So, now we move from Spanish speaking South America to the country of the moment, Brazil, to present artist number three. This is also a bumper edition with two birds for the price of one😉

The Bird(s)

Soldadinho do Araripe

Periquito Cara-Suja

The Artist – Psilosamples


Psilosamples, otherwise known as Zé Rolê, is an artist born and raised in the small town of Pouso Alegre from the state of Minas Gerais. His childhood growing up surrounded by nature, vegeatation and a sense of calm permeates into his music. His sound is innovative and fresh, splicing Brazil’s rich musical heritage, from cantigas and forró to Tropicalia with worldy influences like IDM, techno or electronica. Each song is a journey, traverssing rhythms, sounds and speeds with ease. A young producer that has found his niche and is making 21st century Brazilian music like no-one else. Expect big things from this young man.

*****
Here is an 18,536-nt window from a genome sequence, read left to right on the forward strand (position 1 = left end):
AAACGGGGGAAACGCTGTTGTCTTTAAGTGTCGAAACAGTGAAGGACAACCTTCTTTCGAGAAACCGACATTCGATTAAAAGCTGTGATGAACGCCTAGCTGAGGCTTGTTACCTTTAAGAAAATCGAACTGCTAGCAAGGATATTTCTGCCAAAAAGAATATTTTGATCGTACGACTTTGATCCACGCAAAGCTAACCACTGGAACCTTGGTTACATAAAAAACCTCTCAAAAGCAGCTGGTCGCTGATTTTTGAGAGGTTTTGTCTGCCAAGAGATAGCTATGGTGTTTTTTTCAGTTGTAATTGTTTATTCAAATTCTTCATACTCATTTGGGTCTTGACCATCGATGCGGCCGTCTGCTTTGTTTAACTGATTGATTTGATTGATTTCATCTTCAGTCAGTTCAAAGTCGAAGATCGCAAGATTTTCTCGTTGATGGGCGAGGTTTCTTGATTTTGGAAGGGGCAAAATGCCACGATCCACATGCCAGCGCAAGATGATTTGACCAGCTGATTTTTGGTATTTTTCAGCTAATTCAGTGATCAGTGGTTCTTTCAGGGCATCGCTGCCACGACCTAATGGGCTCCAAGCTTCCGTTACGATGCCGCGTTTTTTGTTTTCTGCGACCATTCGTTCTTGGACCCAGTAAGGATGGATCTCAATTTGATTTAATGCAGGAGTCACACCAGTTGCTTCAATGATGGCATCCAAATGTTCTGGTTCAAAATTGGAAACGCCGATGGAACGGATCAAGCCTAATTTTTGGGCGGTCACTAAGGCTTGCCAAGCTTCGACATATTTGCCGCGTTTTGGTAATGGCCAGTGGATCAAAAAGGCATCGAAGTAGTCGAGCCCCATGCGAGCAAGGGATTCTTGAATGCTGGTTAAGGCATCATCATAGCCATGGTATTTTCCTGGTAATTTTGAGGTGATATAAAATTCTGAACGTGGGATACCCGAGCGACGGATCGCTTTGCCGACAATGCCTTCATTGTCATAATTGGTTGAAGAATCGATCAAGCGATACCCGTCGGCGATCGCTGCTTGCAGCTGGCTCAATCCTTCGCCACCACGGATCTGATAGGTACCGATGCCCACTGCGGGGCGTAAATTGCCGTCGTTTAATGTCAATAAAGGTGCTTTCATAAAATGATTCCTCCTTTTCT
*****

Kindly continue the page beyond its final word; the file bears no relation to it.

Fresh Electronic Music From Brazil – Hy Brazil Vol 4


Chico Dub has been showcasing the wealth of talent from the Brazilian underground electronic music scene for the past few years, curating Rio’s Novas Frequências festival and Sónar in São Paulo, and releasing four brilliantly diverse compilations of the best new electronic and experimental artists from the country. Each Hy Brazil departs from the same formula: 14 unreleased tracks by 14 new producers across the country. Volume 4 serves up another platter of new producers and fresh sounds, a timely reminder that Brazilian electronic music is so much more than just bossa nova meets drum ‘n’ bass or Rio tinged lounge electronica.